I found out that there was that level, and it was so subtle. You guys, it was so unintentional, this unintentional, pretending that I’d been doing that was not only consuming some of my non-conscious brain space, it was consuming some of my energy and it was also bringing me out of presence.
So whenever it would come up, I was no longer fully present and engaging in an authentic, unthreatened, unthreatening way with anybody I was interacting with, and instead there was this bolstering and shielding I was doing around myself. Really to protect myself from the pain and fear that it might be true that I don’t deserve it. So this detective work of how is it true that I am being an impostor. That led me to this realization of, I’ve been acting like I know what I’m doing, and in fact, it’s not true, and I’m somewhat insecure.
Why is that useful? Here’s why. When I can go in and I can say, actually, there’s still so much I’m learning. If I’m honest, some of it, I don’t think I want to spend the time to learn it. Some of it, I actually would like some support in doing it. Some of it, I just prefer that, you know upfront, here’s what I believe I am capable of. Here’s what I’m not capable of. Let’s just have an agreement coming into this, that if that’s okay with you, then we move forward. If it’s not, let’s find a way to remedy it or let’s not move forward because it’s not worth it. Here’s the backstage, it’s just not worth it to me to undermine my presence and my energy in service of being an imposter.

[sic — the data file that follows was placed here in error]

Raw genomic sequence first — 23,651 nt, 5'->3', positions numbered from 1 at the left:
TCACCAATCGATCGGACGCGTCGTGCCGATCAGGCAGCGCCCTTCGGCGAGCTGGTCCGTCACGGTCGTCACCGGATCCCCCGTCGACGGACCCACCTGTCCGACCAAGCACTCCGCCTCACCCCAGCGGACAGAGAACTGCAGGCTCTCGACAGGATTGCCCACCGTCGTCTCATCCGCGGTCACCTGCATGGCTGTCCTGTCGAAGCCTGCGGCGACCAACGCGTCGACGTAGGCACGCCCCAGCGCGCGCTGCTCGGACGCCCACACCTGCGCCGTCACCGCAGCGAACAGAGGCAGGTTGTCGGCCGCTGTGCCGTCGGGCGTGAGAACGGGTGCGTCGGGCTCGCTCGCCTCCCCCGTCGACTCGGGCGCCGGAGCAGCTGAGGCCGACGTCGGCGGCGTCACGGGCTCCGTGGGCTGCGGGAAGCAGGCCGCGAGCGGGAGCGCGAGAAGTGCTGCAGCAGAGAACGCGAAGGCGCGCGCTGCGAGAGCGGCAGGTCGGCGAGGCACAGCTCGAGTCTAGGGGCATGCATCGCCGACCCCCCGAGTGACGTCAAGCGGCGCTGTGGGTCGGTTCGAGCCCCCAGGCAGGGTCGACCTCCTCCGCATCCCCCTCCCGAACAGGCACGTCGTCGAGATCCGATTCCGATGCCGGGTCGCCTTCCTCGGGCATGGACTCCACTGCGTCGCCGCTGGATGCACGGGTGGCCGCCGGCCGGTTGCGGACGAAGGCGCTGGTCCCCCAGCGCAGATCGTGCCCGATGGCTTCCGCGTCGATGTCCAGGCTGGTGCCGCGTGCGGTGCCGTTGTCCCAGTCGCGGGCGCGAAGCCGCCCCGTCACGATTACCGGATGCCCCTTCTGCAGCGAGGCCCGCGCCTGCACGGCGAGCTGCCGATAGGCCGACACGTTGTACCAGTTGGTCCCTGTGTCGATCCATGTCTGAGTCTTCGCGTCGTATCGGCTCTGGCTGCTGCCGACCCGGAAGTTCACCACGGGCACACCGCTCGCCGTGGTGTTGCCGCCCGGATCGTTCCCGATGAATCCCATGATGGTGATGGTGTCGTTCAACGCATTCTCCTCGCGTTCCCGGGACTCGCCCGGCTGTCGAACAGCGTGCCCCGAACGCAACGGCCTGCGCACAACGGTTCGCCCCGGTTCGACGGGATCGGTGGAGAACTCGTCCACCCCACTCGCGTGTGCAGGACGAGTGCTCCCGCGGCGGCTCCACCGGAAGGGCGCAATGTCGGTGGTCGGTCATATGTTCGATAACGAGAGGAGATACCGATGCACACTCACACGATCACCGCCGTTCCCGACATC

This is borne out to be a really good strategy for me in so many ways. It has helped me to bring more support into my life. It’s helped me to staff my teams in a way that’s actually a good representation of what is needed. It has helped me to not waste energy spinning and pretending in areas that are outside of my natural zone of genius.
Instead, it’s freed me up to lean into my zone of genius. I can say, do I actually even have a whole body yes for doing that thing that I’m pretending that I want to do. I find that often, no, I don’t. I don’t have a whole body yes for that. It’s going to be painful the whole entire time. I’m trying to follow through on that promise. Because if I’m really honest, when I first even made the promise, I didn’t have a whole body yes to falling through. I may have had a whole body yes to wanting, wanting what was on the other end of that promise, but not if I’m really honest, to everything that it was going to take to get there.
The last point that I want to leave you with is curiosity is king. With the imposter syndrome, it comes bundled. Again, I do believe there’s a gender dynamic to this where women are these days more likely to experience it than men, although both definitely experience it. I can assure you of that. But anyway, the nugget I want to leave you with is, if I can say, “I’m not an imposter, I just don’t know everything, and I’m a learner.” Now I have just created a different identity than being an imposter. I have helped create an identity for myself that is one that can be proactive, can go out and learn, can be curious, can ask questions. I remember working with a client once who had a new position, it was a higher ranking position than she’d ever had in her whole entire career at a bigger company, faster moving, so forth, in her old career.